"As co-chairman of the event," her aunt explained, "I shall be expected to give a brief speech a bit later on. I shall ask for a generous donation from those in attendance, express my gratitude to all for their past support, and then we shall leave."
It couldn't happen soon enough for Dani. Though she had known what to expectthe scorn she read in people's faces; the acquaintances, once her friends, who would not even look her wayhurt even worse than she had imagined.
And then there was Rafael.
Dear God, she had prayed he wouldn't be here. Aunt Flora had assured her he would simply send a hefty donation as he had done every other year. Instead, here he was, taller, even more handsome than she remembered, exuding every ounce of his powerful presence and aristocratic bearing.
The man who had ruined her.
The man she hated more than anyone on earth.
"Oh, dear." Aunt Flora waved her painted fan in front of her round, powdered face. "Apparently I was wrong. It appears His Grace, the Duke of Sheffield, is here."
For an instant, Dani's back teeth ground together. "Yes.so it would seem." And Rafe had seen her walk in, Danielle knew. For an instant their eyes had met and held, hers as green as his were blue. She had seen the flash of anger before his gaze became shuttered, then the bland expression he had been wearing before he saw her fell back into place.
Her own temper climbed. She had never seen that look on his face before, so calm, so completely unruffled, almost serene. It made her want to hit him. To slap the smug, condescending look off his too-handsome face.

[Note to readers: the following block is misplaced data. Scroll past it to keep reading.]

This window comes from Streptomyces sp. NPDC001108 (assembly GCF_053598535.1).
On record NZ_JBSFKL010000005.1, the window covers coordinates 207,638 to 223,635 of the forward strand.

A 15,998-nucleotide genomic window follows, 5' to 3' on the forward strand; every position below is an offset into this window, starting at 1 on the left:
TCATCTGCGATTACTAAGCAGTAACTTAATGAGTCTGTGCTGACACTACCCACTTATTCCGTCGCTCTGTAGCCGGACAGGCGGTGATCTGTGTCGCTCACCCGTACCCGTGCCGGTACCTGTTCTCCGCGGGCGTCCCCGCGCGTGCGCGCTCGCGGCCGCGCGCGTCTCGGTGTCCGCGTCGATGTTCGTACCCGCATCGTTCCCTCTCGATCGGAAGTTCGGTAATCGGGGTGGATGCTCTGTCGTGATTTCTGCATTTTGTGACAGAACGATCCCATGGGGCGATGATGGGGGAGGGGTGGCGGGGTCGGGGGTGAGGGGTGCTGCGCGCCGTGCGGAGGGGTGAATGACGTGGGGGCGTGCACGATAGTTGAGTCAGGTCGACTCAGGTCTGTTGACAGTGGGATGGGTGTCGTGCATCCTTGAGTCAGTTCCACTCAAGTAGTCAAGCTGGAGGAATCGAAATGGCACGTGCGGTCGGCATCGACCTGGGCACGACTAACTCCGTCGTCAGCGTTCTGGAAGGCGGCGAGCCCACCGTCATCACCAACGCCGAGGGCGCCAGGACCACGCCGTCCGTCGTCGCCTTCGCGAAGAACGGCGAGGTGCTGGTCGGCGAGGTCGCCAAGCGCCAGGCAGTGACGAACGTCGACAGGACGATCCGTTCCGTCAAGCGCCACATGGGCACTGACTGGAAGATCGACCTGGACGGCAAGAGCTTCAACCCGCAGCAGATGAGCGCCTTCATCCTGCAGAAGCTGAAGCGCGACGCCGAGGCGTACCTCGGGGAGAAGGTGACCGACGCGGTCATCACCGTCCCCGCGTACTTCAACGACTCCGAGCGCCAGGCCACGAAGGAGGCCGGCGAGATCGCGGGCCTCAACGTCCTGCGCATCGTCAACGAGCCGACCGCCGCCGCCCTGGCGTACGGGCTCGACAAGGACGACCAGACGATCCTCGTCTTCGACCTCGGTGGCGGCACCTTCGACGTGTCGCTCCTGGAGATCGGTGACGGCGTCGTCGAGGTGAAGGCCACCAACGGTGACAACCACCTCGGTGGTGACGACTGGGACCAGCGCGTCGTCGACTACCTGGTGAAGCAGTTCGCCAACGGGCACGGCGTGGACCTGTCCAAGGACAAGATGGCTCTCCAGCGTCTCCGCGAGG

Instead, she sat in her chair against the wall, ignored by old friends, whispered about by people she didn't even know, wishing her aunt would finish her speech and they could go home.
Rafael handed his betrothed, Lady Mary Rose Montague, back into the care of her mother and father, the Earl and Countess of Throckmorton.
"Perhaps you will save another dance for me later," Rafe said to the little blonde, bowing over her hand.
"Of course, Your Grace."
He nodded, turned away.
"They will be playing a waltz a bit later," said Mary Rose. "Perhaps you would."
But Rafe was already walking away, his mind on another woman far different from the one he intended to wed.
Danielle Duval. Just the sound of her name, whispering through the back of his mind, was enough to make his temper shoot to dangerous levels. It had taken him years to learn to control his volatile nature, to bring his emotions under control. These days, he rarely shouted, rarely lost his temper. Rarely allowed his passionate nature to get out of hand. Not since Danielle.
Loving Danielle Duval had taught him a valuable lessonthe terrible cost of letting one's emotions rule one's head and heart. Love was a disease that could unman a man. It had nearly destroyed Rafael.
He glanced toward the rear of the ballroom, catching a flash of Danielle's bright hair. She was here. He could scarcely believe it. How dare she show her face after what she had done!
Determined to ignore her, Rafe went to join his friends at the edge of the dance floor. The instant he walked up, he knew the group had spotted Danielle.
He took a glass of champagne off the silver tray of a passing waiter. "So
from the astonished looks on your faces, I gather you have seen her."
Cord shook his head. "I can't believe she had the nerve to come here."
"The woman has unmitigated gall," Ethan added darkly.
Rafe flicked a glance at Grace, who studied him over the rim of her glass of champagne.
"She is quite beautiful," Grace said. "I can see why you fell in love with her."
His jaw tightened. "I fell in love with the woman because I was an idiot. Believe me, I paid the price for my folly, and I assure you it won't happen again."